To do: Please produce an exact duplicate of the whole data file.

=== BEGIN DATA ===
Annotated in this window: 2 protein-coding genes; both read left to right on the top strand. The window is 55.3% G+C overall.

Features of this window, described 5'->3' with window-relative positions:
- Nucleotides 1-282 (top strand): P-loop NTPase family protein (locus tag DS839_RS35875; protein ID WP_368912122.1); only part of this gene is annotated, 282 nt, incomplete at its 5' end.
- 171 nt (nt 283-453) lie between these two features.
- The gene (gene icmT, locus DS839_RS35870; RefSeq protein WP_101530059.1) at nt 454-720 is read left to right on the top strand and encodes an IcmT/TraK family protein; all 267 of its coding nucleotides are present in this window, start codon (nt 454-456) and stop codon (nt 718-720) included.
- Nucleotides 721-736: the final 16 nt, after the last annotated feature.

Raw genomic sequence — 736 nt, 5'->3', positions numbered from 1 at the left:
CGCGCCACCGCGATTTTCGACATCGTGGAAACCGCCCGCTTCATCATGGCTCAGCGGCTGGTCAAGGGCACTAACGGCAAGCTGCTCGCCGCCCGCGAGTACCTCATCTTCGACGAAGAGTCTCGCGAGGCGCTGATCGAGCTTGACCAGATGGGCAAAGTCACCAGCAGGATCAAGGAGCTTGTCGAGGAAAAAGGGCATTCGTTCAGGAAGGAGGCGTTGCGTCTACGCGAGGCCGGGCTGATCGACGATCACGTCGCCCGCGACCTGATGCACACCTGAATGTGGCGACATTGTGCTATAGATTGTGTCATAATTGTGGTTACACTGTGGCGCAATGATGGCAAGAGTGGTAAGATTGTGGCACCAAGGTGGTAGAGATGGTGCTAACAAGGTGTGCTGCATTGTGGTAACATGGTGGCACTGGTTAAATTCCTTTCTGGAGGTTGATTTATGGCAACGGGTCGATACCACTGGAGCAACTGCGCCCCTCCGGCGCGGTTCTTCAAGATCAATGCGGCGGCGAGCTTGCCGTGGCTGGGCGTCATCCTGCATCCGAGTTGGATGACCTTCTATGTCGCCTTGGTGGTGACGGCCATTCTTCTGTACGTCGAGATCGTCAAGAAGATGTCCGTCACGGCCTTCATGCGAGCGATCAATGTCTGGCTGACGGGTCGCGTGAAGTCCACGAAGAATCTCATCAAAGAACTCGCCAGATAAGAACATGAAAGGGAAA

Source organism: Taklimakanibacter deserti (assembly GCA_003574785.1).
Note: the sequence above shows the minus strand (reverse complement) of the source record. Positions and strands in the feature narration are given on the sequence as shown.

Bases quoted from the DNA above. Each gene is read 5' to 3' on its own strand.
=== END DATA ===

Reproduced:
Annotated in this window: 2 protein-coding genes; both read left to right on the top strand. The window is 55.3% G+C overall.

Features of this window, described 5'->3' with window-relative positions:
- Nucleotides 1-282 (top strand): P-loop NTPase family protein (locus tag DS839_RS35875; protein ID WP_368912122.1); only part of this gene is annotated, 282 nt, incomplete at its 5' end.
- 171 nt (nt 283-453) lie between these two features.
- The gene (gene icmT, locus DS839_RS35870; RefSeq protein WP_101530059.1) at nt 454-720 is read left to right on the top strand and encodes an IcmT/TraK family protein; all 267 of its coding nucleotides are present in this window, start codon (nt 454-456) and stop codon (nt 718-720) included.
- Nucleotides 721-736: the final 16 nt, after the last annotated feature.

Raw genomic sequence — 736 nt, 5'->3', positions numbered from 1 at the left:
CGCGCCACCGCGATTTTCGACATCGTGGAAACCGCCCGCTTCATCATGGCTCAGCGGCTGGTCAAGGGCACTAACGGCAAGCTGCTCGCCGCCCGCGAGTACCTCATCTTCGACGAAGAGTCTCGCGAGGCGCTGATCGAGCTTGACCAGATGGGCAAAGTCACCAGCAGGATCAAGGAGCTTGTCGAGGAAAAAGGGCATTCGTTCAGGAAGGAGGCGTTGCGTCTACGCGAGGCCGGGCTGATCGACGATCACGTCGCCCGCGACCTGATGCACACCTGAATGTGGCGACATTGTGCTATAGATTGTGTCATAATTGTGGTTACACTGTGGCGCAATGATGGCAAGAGTGGTAAGATTGTGGCACCAAGGTGGTAGAGATGGTGCTAACAAGGTGTGCTGCATTGTGGTAACATGGTGGCACTGGTTAAATTCCTTTCTGGAGGTTGATTTATGGCAACGGGTCGATACCACTGGAGCAACTGCGCCCCTCCGGCGCGGTTCTTCAAGATCAATGCGGCGGCGAGCTTGCCGTGGCTGGGCGTCATCCTGCATCCGAGTTGGATGACCTTCTATGTCGCCTTGGTGGTGACGGCCATTCTTCTGTACGTCGAGATCGTCAAGAAGATGTCCGTCACGGCCTTCATGCGAGCGATCAATGTCTGGCTGACGGGTCGCGTGAAGTCCACGAAGAATCTCATCAAAGAACTCGCCAGATAAGAACATGAAAGGGAAA

Source organism: Taklimakanibacter deserti (assembly GCA_003574785.1).
Note: the sequence above shows the minus strand (reverse complement) of the source record. Positions and strands in the feature narration are given on the sequence as shown.

Bases quoted from the DNA above. Each gene is read 5' to 3' on its own strand.